The final exam is now available here: pdf | .tex.
Number Questions Submission Link Solutions
1 .pdf | .tex submit .pdf
2 .pdf | .tex submit .pdf
3 .pdf | .tex submit .pdf
4 .pdf | .tex submit

LaTeX code for all homework assignments is provided, and can be used as a template for solutions, if you choose to write them in LaTeX. The homework assignments use a preamble style file you can download here. Place preamble.sty in the same folder as your LaTeX source. Please submit your homework by the due date using the link above.


Number Description Python Submission Link Solution
1a EigenFaces .ipynb submit .ipynb
1b Robust PCA .ipynb submit .ipynb
1c PCA Audio Compression .ipynb submit .ipynb
2a TV image deblurring .ipynb submit .ipynb
2b TV image inpainting .ipynb submit .ipynb
3 Machine Learning Classification .ipynb submit

For each project, there are several options (e.g., project 1a, 1b, 1c). Choose one to complete. The projects vary in difficulty, and 1a is the most straightforward project. Please submit your code as a Google Colab Notebook, Jupyter notebook .ipynb, or a Python script .py. The class notes have detailed instructions for each project. Please submit your python notebook for each project at the link above.


One of the simplest ways to write and run Python code is to use Google Colab, which only requires a web browser and internet connection. The code is run on Google's cloud servers, and there is no need to install or manage any Python packages (which can be a pain). Google Colab supports Python code in a framework similar to Jupyter Notebooks, where one can write code cells and text cells together in one document. All code provided for lectures, homework, and projects will be Google Colab notebooks.

Below are links to some Google Colab Python notebooks with basic introductions to Python.

  1. Introduction to Python
  2. Introduction to Numpy
  3. Reading/Writing images and audio in Python
  4. Introduction to Pandas (optional)

If you want to run Python locally on your laptop or desktop computer, you can follow this Python Installation Guide to install Python on MacOS, Linux, or Windows. The guide will setup Python and the package manager pip, which is used to install python packages. Alternatively, many people use Conda to install and manage Python packages. Either is fine (I personally use pip), but you should not use both Conda and Pip, or you will end up with package conflicts. Important: You must install Python3 (there is no backwards compatibility with Python2).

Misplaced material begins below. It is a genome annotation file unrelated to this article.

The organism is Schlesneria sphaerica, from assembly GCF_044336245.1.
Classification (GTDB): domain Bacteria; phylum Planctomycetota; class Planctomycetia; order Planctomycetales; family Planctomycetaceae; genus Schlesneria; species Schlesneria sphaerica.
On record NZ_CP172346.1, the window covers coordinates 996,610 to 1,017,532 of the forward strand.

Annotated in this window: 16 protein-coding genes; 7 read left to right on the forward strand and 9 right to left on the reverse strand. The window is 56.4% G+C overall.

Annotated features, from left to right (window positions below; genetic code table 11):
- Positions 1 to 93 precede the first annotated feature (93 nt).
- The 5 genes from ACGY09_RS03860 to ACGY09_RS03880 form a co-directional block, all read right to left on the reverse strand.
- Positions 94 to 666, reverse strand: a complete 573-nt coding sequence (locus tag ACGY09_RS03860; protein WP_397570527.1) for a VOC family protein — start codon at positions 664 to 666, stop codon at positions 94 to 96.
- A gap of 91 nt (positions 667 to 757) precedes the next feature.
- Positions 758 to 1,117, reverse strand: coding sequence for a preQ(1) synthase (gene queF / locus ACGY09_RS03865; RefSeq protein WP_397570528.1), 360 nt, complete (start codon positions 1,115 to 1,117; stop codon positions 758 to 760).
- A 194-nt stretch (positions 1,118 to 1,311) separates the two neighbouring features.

To access a command line Python shell that looks similar to Matlab, install IPython. I mainly use IPython and standard .py Python scripts, but many people prefer to write Python code in a Jupyter Notebook, which is an interface to IPython that allows one to write code cells and text cells together in a single document. All Google Colab notebooks provided in this course are similar to Jupyter Notebooks.


A great way to write mathematics electronically is to use LaTeX. LaTeX is widely used for the publication of scientific documents in many fields, including mathematics, physics, computer science and engineering. Some good resources for getting started with LaTeX are

In particular, for first time LaTeX users, Overleaf is a very good way to get started. The homework assignments, solutions, midterms, and finals for this course are all written in LaTeX, and I will post the LaTeX files for all homework assignments throughout the term.

For preparing LaTeX documents, I use the command line editor vim, along with vim-LaTeX, and a PDF-viewer that automatically updates when the pdf file changes (e.g., Skim on Mac, or Evince in Linux). I have used this setup on both Mac OSX and Linux operating systems. Beware that while vim is a powerful text editor, it has a very steep learning curve.